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Booking Date Night is Key to Relationship Happiness

You don’t have to look far to find advice that date nights are important: Pinterest quotes, to famous actresses, and therapists, all advocate for the importance of date nights with your partner. Of course, here at Cupla we are inclined to agree! But don’t just take our word for it. Let’s dive deeper into some of the science to find out why scheduling your next date night is key to relationship success.

We Need Quality Time Now More Than Ever

In today’s society, many of us have high expectations for our relationships. Not only do we expect our partner will excel as a parent, as a lover, and as a career cheerleader, but we expect them to help us become a better version of ourselves.[1][2] That’s a lot of pressure on one relationship! With a lot riding on our romantic partnerships, we need to make sure we are making sufficient time to invest in them.

Schedule in your date nights.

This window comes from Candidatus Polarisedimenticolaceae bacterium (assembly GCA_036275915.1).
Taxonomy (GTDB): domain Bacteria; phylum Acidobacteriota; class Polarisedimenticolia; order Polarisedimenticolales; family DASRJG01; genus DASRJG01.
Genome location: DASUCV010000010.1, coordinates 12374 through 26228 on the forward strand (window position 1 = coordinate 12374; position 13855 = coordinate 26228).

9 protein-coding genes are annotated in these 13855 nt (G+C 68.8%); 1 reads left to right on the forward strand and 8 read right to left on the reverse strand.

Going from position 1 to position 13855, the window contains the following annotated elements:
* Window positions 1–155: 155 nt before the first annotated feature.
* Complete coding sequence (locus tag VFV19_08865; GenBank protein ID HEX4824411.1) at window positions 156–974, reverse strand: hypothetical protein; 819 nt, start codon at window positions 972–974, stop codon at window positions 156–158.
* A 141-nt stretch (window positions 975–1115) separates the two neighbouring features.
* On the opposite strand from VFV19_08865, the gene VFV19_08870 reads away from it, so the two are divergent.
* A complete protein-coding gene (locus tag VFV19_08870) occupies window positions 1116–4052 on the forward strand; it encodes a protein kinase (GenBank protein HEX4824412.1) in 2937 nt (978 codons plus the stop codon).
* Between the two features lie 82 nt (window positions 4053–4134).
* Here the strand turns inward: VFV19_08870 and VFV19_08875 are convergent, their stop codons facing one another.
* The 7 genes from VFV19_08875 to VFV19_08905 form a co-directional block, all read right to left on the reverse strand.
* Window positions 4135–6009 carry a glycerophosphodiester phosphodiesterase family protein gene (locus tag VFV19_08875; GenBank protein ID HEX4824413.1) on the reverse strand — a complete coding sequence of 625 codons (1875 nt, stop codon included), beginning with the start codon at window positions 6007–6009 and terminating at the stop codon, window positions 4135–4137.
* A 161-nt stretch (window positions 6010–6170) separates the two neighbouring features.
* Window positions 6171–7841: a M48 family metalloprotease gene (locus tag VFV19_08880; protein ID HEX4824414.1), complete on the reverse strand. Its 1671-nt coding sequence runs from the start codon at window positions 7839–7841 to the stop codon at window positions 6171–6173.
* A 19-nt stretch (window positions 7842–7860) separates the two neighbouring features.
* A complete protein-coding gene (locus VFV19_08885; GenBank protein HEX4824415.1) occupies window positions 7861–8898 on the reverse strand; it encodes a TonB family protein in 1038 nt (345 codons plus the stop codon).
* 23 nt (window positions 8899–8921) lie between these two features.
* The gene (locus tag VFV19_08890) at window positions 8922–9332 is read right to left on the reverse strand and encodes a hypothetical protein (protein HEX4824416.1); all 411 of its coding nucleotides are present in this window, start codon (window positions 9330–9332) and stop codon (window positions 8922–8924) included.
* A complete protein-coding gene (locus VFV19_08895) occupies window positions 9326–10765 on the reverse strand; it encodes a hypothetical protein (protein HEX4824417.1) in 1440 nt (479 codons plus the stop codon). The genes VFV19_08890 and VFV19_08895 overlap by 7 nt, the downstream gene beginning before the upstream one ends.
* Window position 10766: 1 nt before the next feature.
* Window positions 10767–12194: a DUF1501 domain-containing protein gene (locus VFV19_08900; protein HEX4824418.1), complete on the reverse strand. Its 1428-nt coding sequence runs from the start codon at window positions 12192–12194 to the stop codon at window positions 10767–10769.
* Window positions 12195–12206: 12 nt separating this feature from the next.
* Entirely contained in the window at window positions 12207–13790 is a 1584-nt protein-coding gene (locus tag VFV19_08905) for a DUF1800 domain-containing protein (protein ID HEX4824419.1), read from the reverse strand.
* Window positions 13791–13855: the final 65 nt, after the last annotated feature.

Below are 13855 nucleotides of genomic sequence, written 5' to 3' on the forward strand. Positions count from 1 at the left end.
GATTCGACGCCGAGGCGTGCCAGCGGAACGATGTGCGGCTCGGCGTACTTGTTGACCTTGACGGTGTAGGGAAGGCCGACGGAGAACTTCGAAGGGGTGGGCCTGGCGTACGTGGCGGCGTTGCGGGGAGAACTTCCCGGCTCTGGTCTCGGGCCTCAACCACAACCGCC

The decline in time together '80s to '00s

The 1980s might not conjure up ideas of romance (unless you love big hair and shoulder pads!), but couples were actually spending more time together in the 80s relative to more recent years.[1],[3] Compared to spouses in 1980, those in 2000 were 29% less likely to report that they almost always went out for leisure together, and 15% less likely to report that they almost always ate their main meal together. In other words, over just a few decades, there was a sharp decline in how much time married couples were naturally spending together in their day-to-day lives. This decline reflects our increasingly busy lives, and highlights the importance of intentionally carving out time with your partner by scheduling in date nights (which Cupla makes easy!). If we leave spending time with our partner up to chance, other priorities will get in the way.